Mothers' Garden from arboretum

On this morning’s walk we looked down past the big gum – on the right – towards where the Mothers’ Garden will be. The clearing for the new Old Rose Garden can be seen to the right, with the leafless beech tree at the top end of the garden against the sequoias of the avenue, and the Japanese maple that will flank the seat below the garages. And here it all is from a little closer! (Use your imagination to see the string marking the left hand hedge.) 

View up Mothers' Garden

View down Mothers' Garden


Here it is again, looking down the axis. Oh, the hedges on the outside: they will be small-leaved myrtle, which I have used successfully before for hedging. To my annoyance I discovered I have only sixteen potbound cuttings. So we shall take fresh ones and put up temporary fences. It will be eighteen months at least before they can be planted.

Rosemary Terrace with new work being done

Meanwhile I might just do what I did with the rosemary hedge along the Rosemary Terrace – above, on the very left – and plant  some cuttings in situ… If it worked with rosemary, it might just work with myrtle. Winking smileOh yes, there are other projects hanging. That pot is yet to become a fountain – I’ve decided the plinth must be three bricks lower – and at the furthest point the hedge is yet to be levelled and the Garden Celebrating an Imperfect Universe off to the left of it is awaiting the Big Bang…


Two reasons for this post title: firstly I aught to be getting my marking done, but am drawn to my computer to write a post – hastily. (You get the pun? ;)…) Secondly that hasty post will be about the Rondel Garden, currently all but barren, in need of a complete rethink, but the first of my ‘grand idea’ gardens, and at its best a glorious space. And most of this material will be lifted directly from my postings over the years at where a search for ‘Rondel Garden’ will take you to the originals and many more pics – should you wish to explore the Rondel Garden further.

Frans in the Rondel I’ve not clarified the second link to my title. Think of Robert Burns’ poem To a Mouse, on Turning up her Nest with the Plough. He apologises to her in a lovely poem for disturbing her carefully prepared winter safety, and says near the end (paraphrased into more modern English) ‘The best made plans of mice and men often go wrong and bring us nothing but pain and grief where joy was anticipated.’ This is of course also the title of John Steinbeck’s famous novella and yes – I do teach it some years! Above, in a scanned photo from the late 90s, my stalwart, Frans Seale,  stands in the Rondel in its prime. Below, from the same summer, Mme Isaac Pereire grows into the entrance arch.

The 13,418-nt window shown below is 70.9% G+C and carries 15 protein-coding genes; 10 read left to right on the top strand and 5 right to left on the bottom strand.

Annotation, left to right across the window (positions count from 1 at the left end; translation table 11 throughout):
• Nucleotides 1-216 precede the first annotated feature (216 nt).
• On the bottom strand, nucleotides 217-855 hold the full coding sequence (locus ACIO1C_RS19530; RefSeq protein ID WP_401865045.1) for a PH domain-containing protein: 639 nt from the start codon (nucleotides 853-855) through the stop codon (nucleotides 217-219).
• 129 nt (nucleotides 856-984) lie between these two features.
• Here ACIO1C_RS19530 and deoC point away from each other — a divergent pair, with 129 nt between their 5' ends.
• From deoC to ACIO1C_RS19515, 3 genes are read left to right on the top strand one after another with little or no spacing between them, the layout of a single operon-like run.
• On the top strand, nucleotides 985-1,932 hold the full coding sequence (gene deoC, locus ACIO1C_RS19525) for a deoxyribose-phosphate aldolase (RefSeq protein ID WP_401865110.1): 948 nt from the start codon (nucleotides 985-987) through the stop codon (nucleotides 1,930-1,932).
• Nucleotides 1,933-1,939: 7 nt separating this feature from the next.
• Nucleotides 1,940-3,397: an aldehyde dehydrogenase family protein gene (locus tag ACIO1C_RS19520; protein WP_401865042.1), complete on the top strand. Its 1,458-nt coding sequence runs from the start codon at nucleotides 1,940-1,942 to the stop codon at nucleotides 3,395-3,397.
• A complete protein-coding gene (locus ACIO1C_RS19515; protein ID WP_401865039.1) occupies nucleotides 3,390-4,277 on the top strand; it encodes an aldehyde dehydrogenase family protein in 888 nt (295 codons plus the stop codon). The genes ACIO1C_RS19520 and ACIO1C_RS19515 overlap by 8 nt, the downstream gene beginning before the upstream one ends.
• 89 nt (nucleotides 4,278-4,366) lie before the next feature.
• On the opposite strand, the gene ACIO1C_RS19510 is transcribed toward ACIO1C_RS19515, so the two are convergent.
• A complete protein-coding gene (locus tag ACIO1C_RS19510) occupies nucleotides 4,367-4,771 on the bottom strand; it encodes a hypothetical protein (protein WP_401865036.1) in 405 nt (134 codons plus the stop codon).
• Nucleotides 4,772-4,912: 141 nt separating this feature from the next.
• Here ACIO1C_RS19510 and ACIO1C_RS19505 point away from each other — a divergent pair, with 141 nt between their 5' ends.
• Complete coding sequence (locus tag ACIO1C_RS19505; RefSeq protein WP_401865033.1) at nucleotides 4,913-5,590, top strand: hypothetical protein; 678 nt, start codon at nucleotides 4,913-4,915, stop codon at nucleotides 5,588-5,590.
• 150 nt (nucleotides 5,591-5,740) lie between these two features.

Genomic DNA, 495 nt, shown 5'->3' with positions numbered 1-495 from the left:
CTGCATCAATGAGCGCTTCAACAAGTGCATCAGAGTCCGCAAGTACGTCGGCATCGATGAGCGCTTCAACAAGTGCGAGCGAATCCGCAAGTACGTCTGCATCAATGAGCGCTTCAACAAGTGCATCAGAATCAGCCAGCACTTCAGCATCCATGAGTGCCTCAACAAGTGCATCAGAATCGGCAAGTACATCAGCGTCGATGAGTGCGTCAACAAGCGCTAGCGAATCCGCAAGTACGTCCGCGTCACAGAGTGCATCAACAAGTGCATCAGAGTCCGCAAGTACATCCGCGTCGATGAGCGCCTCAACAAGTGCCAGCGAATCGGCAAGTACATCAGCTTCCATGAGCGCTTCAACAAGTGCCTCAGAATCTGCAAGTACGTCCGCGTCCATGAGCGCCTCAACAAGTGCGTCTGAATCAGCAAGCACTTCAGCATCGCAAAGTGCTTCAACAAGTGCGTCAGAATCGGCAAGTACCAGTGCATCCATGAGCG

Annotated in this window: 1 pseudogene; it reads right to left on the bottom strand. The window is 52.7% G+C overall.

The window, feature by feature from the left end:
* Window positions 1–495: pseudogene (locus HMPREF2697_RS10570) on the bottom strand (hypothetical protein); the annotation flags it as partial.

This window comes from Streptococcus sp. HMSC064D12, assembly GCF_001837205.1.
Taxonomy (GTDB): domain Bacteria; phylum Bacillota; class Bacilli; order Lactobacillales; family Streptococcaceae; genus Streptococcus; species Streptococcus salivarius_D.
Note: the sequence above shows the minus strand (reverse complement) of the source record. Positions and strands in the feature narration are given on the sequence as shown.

Rondel entrance I told the story of how the Rondel Garden came to be in an earlier post – click here for it. And I‘ve agonised about its future. But I have decided. I am moving the roses out of the Rondel and into an informal planting between the new entrance to the garden and the planned Mothers’ Garden – shown on the map as the “Mothers’ axis”. You will find the map by clicking on ‘Garden Maps’ above the masthead at the top of the page.  I wrote about the map here , where you will also find a copy. Now all I need to contextualise these stores is a post on the planned Mothers’ Garden. But that will have to wait for another day. Back to my marking. I leave you with one last pic of the Rondel in its 2003 heyday!

Rondel Garden 2003

MY RONDEL GARDEN – or: To let go or to hold on?

Rondel in bloom 1999

I scanned this view from a 1999 slide. Let me start by saying: I’ve never once in the 14 years of its existence taken an overview photograph of my Rondel Garden that really pleased me. They all lack a focal point, and the effect is always bitty, and the glorious old roses with which the garden is filled, no matter how lushly in bloom, look spotty. Besides, the garden has been in terminal decline for years, and I don’t know where its future lies…

But let me start with its inception – or rather its conception, which had an air of the immaculate about it that still fills me with wonder, and is reason enough to resurrect it.

Creating the Rondel Garden Laying out the Rondel Garden

I lift the text which follows from a post at Moosey’s. At that stage my trusty Frans Seale was still the gardener in charge here, and the sense of loss was not nearly as acute as it is now. Since then the irrigation system was damaged and the problem not picked up till several roses had died and there has been disastrous pruning, some on my direct instruction (the Sequoia tree now looks like one of those artificial monsters that hide mobile phone antennas :(…) Time has not stood still for me either. This garden is essentially a shrine. Is a shrine to be considered holy, or merely a marker on my path through life? Here then the story behind the Rondel Garden; you will understand why going to Sissinghurst was so important to me…

Rough plan of Rondel Garden with seating area at the bottom of the circle

An old plan of the Rondel Garden. The tiny circle at 12 o’clock represents the Sequoia tree. There is another outside the circle at 3 o’clock.